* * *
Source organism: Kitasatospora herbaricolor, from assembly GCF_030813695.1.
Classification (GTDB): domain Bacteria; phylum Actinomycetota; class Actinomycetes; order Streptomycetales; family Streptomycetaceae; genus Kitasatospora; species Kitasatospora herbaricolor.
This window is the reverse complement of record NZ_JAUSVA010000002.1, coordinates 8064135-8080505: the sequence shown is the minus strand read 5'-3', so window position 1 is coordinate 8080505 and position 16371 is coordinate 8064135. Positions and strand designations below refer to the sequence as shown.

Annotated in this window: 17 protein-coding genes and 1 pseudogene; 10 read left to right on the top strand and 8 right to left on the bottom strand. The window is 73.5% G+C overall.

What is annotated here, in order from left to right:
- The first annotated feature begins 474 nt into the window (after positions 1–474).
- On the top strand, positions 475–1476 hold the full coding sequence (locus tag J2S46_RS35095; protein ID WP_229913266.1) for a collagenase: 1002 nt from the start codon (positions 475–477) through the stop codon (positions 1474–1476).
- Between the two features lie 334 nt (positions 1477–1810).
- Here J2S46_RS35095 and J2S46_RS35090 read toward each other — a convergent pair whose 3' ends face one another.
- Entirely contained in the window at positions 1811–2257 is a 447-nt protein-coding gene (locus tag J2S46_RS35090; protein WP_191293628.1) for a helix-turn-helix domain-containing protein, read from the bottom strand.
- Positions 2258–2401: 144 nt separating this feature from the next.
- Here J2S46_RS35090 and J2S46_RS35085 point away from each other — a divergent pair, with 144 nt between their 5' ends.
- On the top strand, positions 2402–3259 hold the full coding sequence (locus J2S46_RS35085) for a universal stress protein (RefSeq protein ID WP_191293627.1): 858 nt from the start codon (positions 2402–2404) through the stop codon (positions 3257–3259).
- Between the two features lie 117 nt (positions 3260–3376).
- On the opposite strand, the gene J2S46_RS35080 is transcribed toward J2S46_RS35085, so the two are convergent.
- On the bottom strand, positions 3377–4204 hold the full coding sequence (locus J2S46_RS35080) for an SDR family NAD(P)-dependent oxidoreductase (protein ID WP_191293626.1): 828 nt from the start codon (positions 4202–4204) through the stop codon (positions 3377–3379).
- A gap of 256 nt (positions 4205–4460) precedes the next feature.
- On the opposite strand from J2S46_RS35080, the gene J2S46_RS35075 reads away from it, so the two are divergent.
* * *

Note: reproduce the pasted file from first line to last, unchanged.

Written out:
Source organism: Kitasatospora herbaricolor, from assembly GCF_030813695.1.
Classification (GTDB): domain Bacteria; phylum Actinomycetota; class Actinomycetes; order Streptomycetales; family Streptomycetaceae; genus Kitasatospora; species Kitasatospora herbaricolor.
This window is the reverse complement of record NZ_JAUSVA010000002.1, coordinates 8064135-8080505: the sequence shown is the minus strand read 5'-3', so window position 1 is coordinate 8080505 and position 16371 is coordinate 8064135. Positions and strand designations below refer to the sequence as shown.

Annotated in this window: 17 protein-coding genes and 1 pseudogene; 10 read left to right on the top strand and 8 right to left on the bottom strand. The window is 73.5% G+C overall.

What is annotated here, in order from left to right:
- The first annotated feature begins 474 nt into the window (after positions 1–474).
- On the top strand, positions 475–1476 hold the full coding sequence (locus tag J2S46_RS35095; protein ID WP_229913266.1) for a collagenase: 1002 nt from the start codon (positions 475–477) through the stop codon (positions 1474–1476).
- Between the two features lie 334 nt (positions 1477–1810).
- Here J2S46_RS35095 and J2S46_RS35090 read toward each other — a convergent pair whose 3' ends face one another.
- Entirely contained in the window at positions 1811–2257 is a 447-nt protein-coding gene (locus tag J2S46_RS35090; protein WP_191293628.1) for a helix-turn-helix domain-containing protein, read from the bottom strand.
- Positions 2258–2401: 144 nt separating this feature from the next.
- Here J2S46_RS35090 and J2S46_RS35085 point away from each other — a divergent pair, with 144 nt between their 5' ends.
- On the top strand, positions 2402–3259 hold the full coding sequence (locus J2S46_RS35085) for a universal stress protein (RefSeq protein ID WP_191293627.1): 858 nt from the start codon (positions 2402–2404) through the stop codon (positions 3257–3259).
- Between the two features lie 117 nt (positions 3260–3376).
- On the opposite strand, the gene J2S46_RS35080 is transcribed toward J2S46_RS35085, so the two are convergent.
- On the bottom strand, positions 3377–4204 hold the full coding sequence (locus J2S46_RS35080) for an SDR family NAD(P)-dependent oxidoreductase (protein ID WP_191293626.1): 828 nt from the start codon (positions 4202–4204) through the stop codon (positions 3377–3379).
- A gap of 256 nt (positions 4205–4460) precedes the next feature.
- On the opposite strand from J2S46_RS35080, the gene J2S46_RS35075 reads away from it, so the two are divergent.